They were already in the car with a young woman when their radar detected an unidentified flying freak-show vibe. And not just because she was tweaky. Upon further conversation, the woman confessed that she may or may not have killed someone and she may or may not be pursued by police and she may or may not be driving directly through the next couple of states, but they were sure welcome to ride along.

The boys insisted they were just fine being dropped off in the next convenient town or clump of trees, whichever came first.

A lot of the time, however, they were picked up by more or less regular folks. Sometimes it was other kids, wandering for the summer, or on their way to festivals. Sometimes it was people flat out curious, wondering what these two nomads were doing out in the middle of nowhere. Sometimes it was mom-types who had sons of her own their age, and she insisted on taking them home for dinner.

The songwriters turned storytellers once the ride began.

It was only fair to give your benefactors something in return for the favor, and as they introduced themselves, names, histories, and ancestries were made up at random by the boys. Everyone in the vehicle would exchange life information, driving down the highway and telling stories, some true, some false, and no one caring either way.

Enjoying the company, most drivers were just happy to hang out until the next town loomed on the horizon. It was live entertainment, a happy change from the radio.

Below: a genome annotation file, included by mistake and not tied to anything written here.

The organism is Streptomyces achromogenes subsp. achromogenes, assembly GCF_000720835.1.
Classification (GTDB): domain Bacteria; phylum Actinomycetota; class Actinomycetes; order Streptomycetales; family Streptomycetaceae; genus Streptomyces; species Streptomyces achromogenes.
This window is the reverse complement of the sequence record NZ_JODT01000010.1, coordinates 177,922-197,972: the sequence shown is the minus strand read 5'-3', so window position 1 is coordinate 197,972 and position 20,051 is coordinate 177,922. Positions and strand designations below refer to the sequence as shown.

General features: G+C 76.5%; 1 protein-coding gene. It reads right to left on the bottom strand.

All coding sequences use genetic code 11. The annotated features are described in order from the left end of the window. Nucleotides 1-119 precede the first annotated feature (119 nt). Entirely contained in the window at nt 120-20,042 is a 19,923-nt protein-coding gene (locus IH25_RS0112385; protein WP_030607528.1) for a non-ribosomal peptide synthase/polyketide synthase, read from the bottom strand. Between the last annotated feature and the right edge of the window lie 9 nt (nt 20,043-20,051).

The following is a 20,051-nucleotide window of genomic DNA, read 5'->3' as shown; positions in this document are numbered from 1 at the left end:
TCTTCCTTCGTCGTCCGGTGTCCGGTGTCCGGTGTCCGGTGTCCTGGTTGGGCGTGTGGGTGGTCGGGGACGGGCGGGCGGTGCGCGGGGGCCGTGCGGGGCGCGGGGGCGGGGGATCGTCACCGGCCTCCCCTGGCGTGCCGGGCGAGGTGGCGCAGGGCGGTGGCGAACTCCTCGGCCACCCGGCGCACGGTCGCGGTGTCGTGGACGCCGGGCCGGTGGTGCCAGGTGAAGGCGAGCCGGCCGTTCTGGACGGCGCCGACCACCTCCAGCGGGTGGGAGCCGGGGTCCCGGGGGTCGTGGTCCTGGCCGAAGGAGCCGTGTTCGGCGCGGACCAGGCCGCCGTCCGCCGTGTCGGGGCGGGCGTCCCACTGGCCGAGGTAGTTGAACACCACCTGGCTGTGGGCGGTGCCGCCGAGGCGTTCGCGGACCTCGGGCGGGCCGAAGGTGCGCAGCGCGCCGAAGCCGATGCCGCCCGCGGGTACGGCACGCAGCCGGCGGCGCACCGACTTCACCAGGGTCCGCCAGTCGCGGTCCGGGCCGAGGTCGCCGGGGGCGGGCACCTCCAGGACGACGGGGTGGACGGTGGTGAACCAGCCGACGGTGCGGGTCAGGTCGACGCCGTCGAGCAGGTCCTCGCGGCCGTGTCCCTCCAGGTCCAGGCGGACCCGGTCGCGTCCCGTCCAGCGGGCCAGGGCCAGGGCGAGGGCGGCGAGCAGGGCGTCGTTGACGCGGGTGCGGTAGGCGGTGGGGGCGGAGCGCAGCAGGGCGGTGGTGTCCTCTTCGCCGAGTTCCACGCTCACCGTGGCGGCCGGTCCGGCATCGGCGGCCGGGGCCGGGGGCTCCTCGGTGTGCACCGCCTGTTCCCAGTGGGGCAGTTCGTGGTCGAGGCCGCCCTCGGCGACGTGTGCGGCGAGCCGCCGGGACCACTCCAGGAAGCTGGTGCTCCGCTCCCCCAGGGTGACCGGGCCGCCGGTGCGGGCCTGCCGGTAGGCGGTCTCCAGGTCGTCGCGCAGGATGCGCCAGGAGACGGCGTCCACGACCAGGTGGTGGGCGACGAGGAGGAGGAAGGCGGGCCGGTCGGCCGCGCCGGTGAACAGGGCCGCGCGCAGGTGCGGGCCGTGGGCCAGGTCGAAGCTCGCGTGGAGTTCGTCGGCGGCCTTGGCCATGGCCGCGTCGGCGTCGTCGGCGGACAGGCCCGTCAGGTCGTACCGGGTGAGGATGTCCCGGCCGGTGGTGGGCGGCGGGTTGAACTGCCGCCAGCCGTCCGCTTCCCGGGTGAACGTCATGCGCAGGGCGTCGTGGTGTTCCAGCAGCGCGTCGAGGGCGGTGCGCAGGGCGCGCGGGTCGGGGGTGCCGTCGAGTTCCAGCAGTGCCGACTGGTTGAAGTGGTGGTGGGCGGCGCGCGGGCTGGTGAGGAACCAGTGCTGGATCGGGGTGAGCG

Only once did a semi-truck pull off the road and offer them a ride.

It took forever for it to come to a stop, and the boys weren’t sure if it was for them, but they ran towards it, determined to convince the driver anyway.

Hopping from the cab was one of two Armenian brothers who, with the aid of very broken english and a smart phone, invited them into a cab containing a full kitchen and a set of bunk beds.

The boys went as far as Portland with them, learning Armenian folksongs from one excellent guitar-playing brother while the other put the hammer down, singing at the top of their lungs and higher than kites from a cab full of pot.

Before that, there was Ronan, the happy Irishman.

But we’ll leave him for another story.

The Amazing Race

I’m on the way to Steamboat Springs, Colorado.
Between home and there, we have to cross Nevada and Utah.
The plan is to drive to Richfield, Utah on day one and the rest of the way on day two.
There are three other families driving this route at the same time, spread out along the way so as not to advertise each other’s driving techniques.
Some of us *ahem* drive a wee bit zippier than others.
I don’t name names in this blog, but one rhymes with “chubby”.
Our wimpy car could’ve gone even zippier, except Hubby had everything and the kitchen sink packed into the back of it. The man likes his options.
We are all connected by a running group text, in case of emergencies.
Such as, someone in our car needs a slushy pronto and has anyone seen a Dairy Queen up ahead?

The first car headed east had a solid two hour lead.
Halfway through Nevada, their air conditioning broke.
It was over 100 degrees and climbing.